Utility. Enter how much it will cost to post something, and find out the optimal number of stamps to use.
Follow on-screen prompts.
Space War

Vol 3 No 4 (Dec 1984/Jan 1985),
Page 58.
A Gordon Unexpanded space war.prg
Destroy the huge space ship on the right side of the screen, and dodge the missiles.
Q (up), A (down), F7 (fire).

Vol 3 No 6 (Mar 1985),
Page 40.
Alastair Brown 8K expansion & printer signwriter 8k.t64
Enter a short message, and print it in large letters. There are two versions of the program: 'signwrite-pr' outputs to the printer, and 'signwrite-sc' outputs to the screen.
Type a message.
Decimal Converter

Vol 3 No 8 (May 1985),
Page 36.
Joe Colquitt Unexpanded decimal conv.prg
Programming utility. Convert a decimal number into binary and hex.
Type a number (1-255).
Space Ranger

Vol 3 No 11 (Aug 1985),
Page 43.
R M Doull Unexpanded space ranger.prg
Text adventure. You are a space ranger who has been captured by rebels intending to invade Earth. You must escape from your prison cell on the moon, find their secret plans, and return to Earth.
Use the following commands: N, S, W, E, U, D, EXAMINE, GET, DROP, SHOOT, LIFT, HIT, OIL, FILL, USE, GIVE.
Line Graph

Vol 4 No 1 (Sep 1985),
Page 79.
Vol 4 No 2 (Oct 1985),
Page 65.
B G Speers Unexpanded & 1520 plotter line graph.prg
Enter seven data values, and print them on a line chart.
Follow on-screen prompts.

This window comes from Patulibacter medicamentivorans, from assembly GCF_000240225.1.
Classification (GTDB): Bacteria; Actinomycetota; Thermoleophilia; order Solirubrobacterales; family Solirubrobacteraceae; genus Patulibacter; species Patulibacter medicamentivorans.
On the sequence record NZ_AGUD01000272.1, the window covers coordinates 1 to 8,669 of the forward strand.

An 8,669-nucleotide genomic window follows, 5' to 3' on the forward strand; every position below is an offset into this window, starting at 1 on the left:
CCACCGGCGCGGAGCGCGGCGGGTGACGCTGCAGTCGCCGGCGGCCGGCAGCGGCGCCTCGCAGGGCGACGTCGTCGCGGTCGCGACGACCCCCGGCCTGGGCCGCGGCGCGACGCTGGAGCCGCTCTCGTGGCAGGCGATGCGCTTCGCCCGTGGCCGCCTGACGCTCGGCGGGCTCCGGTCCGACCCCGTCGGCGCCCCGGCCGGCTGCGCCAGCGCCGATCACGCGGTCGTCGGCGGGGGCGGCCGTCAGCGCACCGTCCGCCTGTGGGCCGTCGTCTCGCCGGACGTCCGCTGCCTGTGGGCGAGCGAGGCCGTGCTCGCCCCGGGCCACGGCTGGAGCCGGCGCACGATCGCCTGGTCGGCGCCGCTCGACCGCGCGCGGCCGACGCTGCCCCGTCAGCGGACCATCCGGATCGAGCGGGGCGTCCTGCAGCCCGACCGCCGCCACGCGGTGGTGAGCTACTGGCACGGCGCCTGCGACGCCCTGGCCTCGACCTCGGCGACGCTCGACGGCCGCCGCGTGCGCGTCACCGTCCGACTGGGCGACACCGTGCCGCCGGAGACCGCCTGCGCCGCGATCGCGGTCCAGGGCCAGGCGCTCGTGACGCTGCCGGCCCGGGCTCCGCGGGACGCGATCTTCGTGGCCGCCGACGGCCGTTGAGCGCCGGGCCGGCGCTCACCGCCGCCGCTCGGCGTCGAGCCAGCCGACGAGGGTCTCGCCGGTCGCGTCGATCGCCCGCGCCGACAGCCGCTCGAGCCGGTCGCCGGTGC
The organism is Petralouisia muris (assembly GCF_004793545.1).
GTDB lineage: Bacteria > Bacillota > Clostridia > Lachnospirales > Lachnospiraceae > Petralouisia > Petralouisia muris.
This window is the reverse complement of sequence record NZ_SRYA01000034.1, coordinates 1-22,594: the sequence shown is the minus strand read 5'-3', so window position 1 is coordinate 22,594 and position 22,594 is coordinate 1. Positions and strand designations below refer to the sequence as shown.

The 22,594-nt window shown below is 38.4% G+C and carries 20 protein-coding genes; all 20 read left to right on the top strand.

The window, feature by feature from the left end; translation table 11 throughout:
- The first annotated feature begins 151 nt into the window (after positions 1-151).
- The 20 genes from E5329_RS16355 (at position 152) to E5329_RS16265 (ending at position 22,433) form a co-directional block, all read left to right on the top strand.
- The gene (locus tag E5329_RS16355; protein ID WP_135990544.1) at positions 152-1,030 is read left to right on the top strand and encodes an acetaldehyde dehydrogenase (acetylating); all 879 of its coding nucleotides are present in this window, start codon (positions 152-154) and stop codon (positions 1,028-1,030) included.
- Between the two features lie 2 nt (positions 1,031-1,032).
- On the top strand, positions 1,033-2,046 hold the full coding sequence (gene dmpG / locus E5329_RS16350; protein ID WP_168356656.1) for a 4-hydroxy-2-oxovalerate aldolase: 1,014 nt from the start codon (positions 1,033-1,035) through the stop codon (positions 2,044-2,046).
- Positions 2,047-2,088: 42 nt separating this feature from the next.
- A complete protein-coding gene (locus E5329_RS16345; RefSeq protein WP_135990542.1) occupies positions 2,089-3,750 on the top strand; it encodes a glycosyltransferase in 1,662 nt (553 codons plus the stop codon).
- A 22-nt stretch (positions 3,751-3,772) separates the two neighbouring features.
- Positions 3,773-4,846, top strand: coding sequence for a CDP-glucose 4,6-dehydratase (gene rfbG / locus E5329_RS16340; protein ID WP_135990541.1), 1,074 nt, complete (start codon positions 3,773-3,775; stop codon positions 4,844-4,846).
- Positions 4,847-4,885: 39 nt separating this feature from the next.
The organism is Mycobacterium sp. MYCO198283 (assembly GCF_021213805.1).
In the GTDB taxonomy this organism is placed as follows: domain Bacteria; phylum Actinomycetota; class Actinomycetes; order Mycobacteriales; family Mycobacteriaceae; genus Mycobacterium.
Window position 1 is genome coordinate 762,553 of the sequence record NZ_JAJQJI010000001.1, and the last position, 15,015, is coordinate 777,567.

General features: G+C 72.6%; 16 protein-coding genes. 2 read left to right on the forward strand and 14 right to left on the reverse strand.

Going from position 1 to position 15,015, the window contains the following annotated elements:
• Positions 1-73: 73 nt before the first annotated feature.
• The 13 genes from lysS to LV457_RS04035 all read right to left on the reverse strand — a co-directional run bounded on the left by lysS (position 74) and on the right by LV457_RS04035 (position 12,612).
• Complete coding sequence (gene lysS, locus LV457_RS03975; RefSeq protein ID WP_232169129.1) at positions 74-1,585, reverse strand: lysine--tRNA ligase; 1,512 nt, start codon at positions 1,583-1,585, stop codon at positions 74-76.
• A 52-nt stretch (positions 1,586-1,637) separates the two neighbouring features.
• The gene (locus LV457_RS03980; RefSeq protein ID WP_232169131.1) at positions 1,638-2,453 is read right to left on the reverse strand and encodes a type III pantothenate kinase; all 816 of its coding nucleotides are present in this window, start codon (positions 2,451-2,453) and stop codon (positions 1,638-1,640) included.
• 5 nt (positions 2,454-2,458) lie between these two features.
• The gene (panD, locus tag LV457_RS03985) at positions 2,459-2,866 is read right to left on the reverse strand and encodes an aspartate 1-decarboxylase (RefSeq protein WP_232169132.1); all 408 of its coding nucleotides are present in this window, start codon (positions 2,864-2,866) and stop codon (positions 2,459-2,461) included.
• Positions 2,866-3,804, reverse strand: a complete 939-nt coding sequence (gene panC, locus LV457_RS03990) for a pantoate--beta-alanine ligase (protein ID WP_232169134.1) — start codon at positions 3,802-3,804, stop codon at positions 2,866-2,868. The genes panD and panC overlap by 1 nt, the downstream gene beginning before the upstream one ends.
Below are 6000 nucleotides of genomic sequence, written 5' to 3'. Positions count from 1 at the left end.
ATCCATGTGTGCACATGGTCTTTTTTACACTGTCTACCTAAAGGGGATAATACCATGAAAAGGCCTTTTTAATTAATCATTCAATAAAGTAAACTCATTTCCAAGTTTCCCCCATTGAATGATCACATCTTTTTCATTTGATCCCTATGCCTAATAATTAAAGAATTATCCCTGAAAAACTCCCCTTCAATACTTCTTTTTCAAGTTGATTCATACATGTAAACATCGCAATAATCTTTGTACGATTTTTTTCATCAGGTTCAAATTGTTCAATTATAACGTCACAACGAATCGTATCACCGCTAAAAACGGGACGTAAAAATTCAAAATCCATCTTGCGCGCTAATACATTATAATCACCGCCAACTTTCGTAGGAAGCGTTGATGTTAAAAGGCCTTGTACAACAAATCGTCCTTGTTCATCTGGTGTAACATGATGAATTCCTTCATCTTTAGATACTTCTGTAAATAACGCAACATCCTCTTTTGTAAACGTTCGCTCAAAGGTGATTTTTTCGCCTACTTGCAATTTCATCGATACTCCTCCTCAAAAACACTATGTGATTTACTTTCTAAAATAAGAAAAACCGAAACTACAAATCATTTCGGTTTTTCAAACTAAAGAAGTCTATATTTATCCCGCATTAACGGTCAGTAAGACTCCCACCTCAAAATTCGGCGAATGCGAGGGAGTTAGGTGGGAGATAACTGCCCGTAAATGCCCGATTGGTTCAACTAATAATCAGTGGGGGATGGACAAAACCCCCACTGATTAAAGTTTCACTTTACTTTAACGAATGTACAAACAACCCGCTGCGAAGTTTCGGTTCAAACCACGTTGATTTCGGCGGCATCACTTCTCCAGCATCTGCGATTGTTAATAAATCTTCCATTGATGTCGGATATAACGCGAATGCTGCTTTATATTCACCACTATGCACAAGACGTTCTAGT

Death Mission

Vol 4 No 4 (Dec 1985/Jan 1986),
Page 66.
Julian Murphy Unexpanded death mission.prg
Blitz-style game. Use your spaceship to drop bombs on the abandoned city, so that you can land.
Shift (drop bomb). Hold the Shift key to control the trajectory.
Walking the Dog

Vol 5 No 7 (Apr 1987),
Page 75.
Vol 5 No 8 (May 1987),
Pages 72 & 86.
Vol 5 No 9 (Jun 1987),
Page 60.
Vol 5 No 10 (Jul 1987),
Page 68.
Joe Colquitt 8K expansion dog walk 8k.prg
Text adventure. It is time to take the dog for a walk. If only you could remember where you left the lead, collar and other things you'll need... There are no puzzles to solve, you just need to find everything. The dog is in a random room each time you play, and the game is considered finished when you reach the pavement.
Use the following commands: N, S, W, E, UP, DOWN, INV, LOOK, GET, DROP, OPEN, CLOSE, EXAMINE, HELP, SCORE.


  1. Musical VICs (83-12) was also published in Commodore Computing International (83-01) and VIC Games.
  2. Death Mission (85-12) appears to be a modified version of Vogon (Games For Your VIC20).

Further information about this magazine can be found at the New Zealand Bits & Bytes Computer Magazine Archive.

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This page was last updated 16-Mar-2019.